In the late 1980s, one of the authors of this article was director of the distance learning program at Rensselaer Polytechnic Institute (RPI) in Troy, New York. This was before the term online learning had ever been used, and RPI’s graduate programs were shared with industry using TV-like production facilities and satellite broadcasts. A faculty member who taught in this program wanted to use a new and exotic piece of hardware in the classroom that took some time to figure out and integrate. That device? A mouse!
One cannot overestimate the impact that technological advances, the emergence of the Internet, and the realities of a global economy have had on learning and working during a few short decades. In fact, we refer to this profound and pervasive change as a “new sociology of work.” Today’s workers find themselves in global enterprises and on teams that are cross-cultural in nature and interact in virtual, technology-driven environments. It seems appropriate to ask if we are adequately preparing both leaders and team members with the knowledge and skills required to succeed in this environment.
The cost of not asking this question is great. Mergers, acquisitions, and joint ventures that fail due to cultural misunderstanding result in the loss of billions of dollars. Cross-cultural communication breakdowns, fueled by the lack of context and connection that can characterize virtual communication approaches, contribute to breakdown of trust and failed projects. And yet research indicates that less than 16 percent of employees in multinational organizations who work virtually have had any specific preparation or training for this work.
The good news is that a body of knowledge for successfully leading and performing effectively on global virtual teams is emerging. We are beginning to identify the best practices of high-performing global virtual teams and the attributes of those who can lead them successfully across the demanding virtual, cross-cultural terrain they navigate. We also know that the payoffs can be great. Those who can harness the inherent creativity of varying cultural perspectives have the opportunity to lead through innovation.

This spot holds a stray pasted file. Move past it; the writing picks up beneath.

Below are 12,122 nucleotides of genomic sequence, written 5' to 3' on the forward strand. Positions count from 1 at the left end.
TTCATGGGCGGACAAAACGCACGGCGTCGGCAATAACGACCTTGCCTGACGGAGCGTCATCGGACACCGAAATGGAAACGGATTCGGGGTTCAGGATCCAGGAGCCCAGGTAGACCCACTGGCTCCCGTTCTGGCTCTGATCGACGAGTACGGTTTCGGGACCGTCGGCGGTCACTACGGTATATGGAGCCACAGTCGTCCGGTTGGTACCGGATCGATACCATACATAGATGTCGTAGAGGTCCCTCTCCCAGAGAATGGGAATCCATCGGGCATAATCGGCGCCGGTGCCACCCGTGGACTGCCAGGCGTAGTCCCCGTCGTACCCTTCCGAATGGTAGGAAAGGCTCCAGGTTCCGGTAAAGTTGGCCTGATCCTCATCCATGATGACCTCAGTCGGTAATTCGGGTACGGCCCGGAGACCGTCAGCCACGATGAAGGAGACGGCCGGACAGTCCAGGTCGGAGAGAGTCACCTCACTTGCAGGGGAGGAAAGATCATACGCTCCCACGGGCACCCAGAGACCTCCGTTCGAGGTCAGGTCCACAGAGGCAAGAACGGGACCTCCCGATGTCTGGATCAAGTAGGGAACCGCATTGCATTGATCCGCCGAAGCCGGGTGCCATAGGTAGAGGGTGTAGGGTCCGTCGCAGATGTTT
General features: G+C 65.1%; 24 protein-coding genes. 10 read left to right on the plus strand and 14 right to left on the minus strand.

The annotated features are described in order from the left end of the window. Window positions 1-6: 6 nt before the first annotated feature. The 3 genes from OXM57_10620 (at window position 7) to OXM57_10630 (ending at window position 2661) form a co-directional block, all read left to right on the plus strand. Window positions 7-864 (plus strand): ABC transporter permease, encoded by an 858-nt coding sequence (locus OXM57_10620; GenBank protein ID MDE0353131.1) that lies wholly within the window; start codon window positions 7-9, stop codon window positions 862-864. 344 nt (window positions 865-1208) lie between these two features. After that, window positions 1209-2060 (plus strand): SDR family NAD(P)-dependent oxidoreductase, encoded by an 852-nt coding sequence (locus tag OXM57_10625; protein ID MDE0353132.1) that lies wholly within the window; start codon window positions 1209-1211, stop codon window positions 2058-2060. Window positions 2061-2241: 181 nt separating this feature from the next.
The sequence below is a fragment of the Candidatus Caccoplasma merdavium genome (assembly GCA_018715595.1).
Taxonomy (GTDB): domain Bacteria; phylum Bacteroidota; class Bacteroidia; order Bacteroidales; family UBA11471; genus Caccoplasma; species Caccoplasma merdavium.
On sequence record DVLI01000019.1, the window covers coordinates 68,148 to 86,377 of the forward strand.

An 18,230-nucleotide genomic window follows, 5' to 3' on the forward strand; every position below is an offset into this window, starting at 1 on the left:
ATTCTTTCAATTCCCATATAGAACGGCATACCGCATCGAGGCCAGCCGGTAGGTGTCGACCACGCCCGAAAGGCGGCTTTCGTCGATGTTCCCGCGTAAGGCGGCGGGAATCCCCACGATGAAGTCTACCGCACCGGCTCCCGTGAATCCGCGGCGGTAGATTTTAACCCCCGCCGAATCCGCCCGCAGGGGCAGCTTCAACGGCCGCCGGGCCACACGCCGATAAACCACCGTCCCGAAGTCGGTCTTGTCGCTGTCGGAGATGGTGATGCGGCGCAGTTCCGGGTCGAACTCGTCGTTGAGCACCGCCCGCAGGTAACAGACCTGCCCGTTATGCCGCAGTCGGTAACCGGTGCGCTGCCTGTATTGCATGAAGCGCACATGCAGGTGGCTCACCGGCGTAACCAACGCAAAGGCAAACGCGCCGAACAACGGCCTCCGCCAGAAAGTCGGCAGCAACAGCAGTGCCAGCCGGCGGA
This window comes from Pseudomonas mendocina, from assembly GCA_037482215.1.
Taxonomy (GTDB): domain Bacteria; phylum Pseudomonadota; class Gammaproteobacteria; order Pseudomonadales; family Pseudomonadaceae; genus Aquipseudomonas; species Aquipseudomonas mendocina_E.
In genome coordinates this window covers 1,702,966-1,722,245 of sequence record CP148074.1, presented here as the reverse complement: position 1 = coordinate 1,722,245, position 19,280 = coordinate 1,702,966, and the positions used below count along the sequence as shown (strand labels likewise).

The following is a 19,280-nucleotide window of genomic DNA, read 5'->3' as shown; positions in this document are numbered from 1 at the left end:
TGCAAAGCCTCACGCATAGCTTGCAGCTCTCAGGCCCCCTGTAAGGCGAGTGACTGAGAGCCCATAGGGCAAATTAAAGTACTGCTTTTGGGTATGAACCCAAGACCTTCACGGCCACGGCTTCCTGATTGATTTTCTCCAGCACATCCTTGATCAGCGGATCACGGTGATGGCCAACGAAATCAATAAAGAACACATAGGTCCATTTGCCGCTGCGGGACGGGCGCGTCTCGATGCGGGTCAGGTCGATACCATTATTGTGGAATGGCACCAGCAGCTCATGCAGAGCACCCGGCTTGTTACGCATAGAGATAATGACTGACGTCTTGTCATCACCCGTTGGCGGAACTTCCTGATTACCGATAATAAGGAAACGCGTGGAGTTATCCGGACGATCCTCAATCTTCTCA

A recently developed training program called Leading Global Virtual Teams has identified what we consider to be the top success factors for global virtual teams. These success factors draw on a meta-analysis of the literature and the examination of hundreds of cases involving global virtual teams in corporate environments. The program is based on a model that considers the fact that:
- the work is carried out virtually
- the work is often carried out across cultural differences
- these two phenomena interact in interesting ways.
The model further depicts the critical role of trust and leadership in tying all of this together for productive team outcomes. Emerging from this model are some useful tips for team leaders and members to apply. A couple of these tips are:
- Emphasize strong team startup with the goal of alignment and building relationships. We all know that first impressions matter, but this is especially important in the case of global virtual teams. Team leaders need to create a robust team that’s built on connection, purpose, and mutual accountability. They should consider the kinds of activities that will gain the commitment of far-flung team members. The goal is to consciously build a form of “swift trust” that will sustain the team through challenging times ahead. Leaders should consider writing a team charter, which answers the question: Why does this team exist? Likewise, a team operating agreement is critical; it answers the question: How will this team go about conducting its work?
- Stress mindful use of collaboration technologies. Mindfulness is a term that has its roots in Zen Buddhist meditation, but it has entered the American mainstream in recent years. It relates to bringing one’s complete attention to the present experience or moment. We find it a useful concept for cross-cultural and virtual work. It is the opposite of the knee-jerk response, in which we act instinctively without considering the context of the moment. Those who navigate successfully across cultures are mindful of their own cultural approaches and how they might affect others. In applying this concept to the use of collaboration technologies, we are calling upon people to consciously create and construct the cyberspace environment of their team to support the required communication tasks. In brick-and-mortar places we often take care to design the space to support and enhance work. Cyberspace is the equivalent for global virtual teams—and yet we often grab the technologies at hand without careful thought to the nature of the space we are creating.
These tips are just two examples of the many concrete, practical ways to improve the effectiveness of global virtual teams. It is critical that team leaders devote the necessary time for team building and training. The ties that bind virtual teams together can be fragile across time, distance, and culture. But we firmly believe that virtual environments can be humanized and that connection, creativity, and true collaboration can be accomplished in global virtual teams.
If you have any best practices for training global virtual teams, questions, or cases to share, please send them to firstname.lastname@example.org or share them in the comments. We’d like to include them in future articles that address this important topic.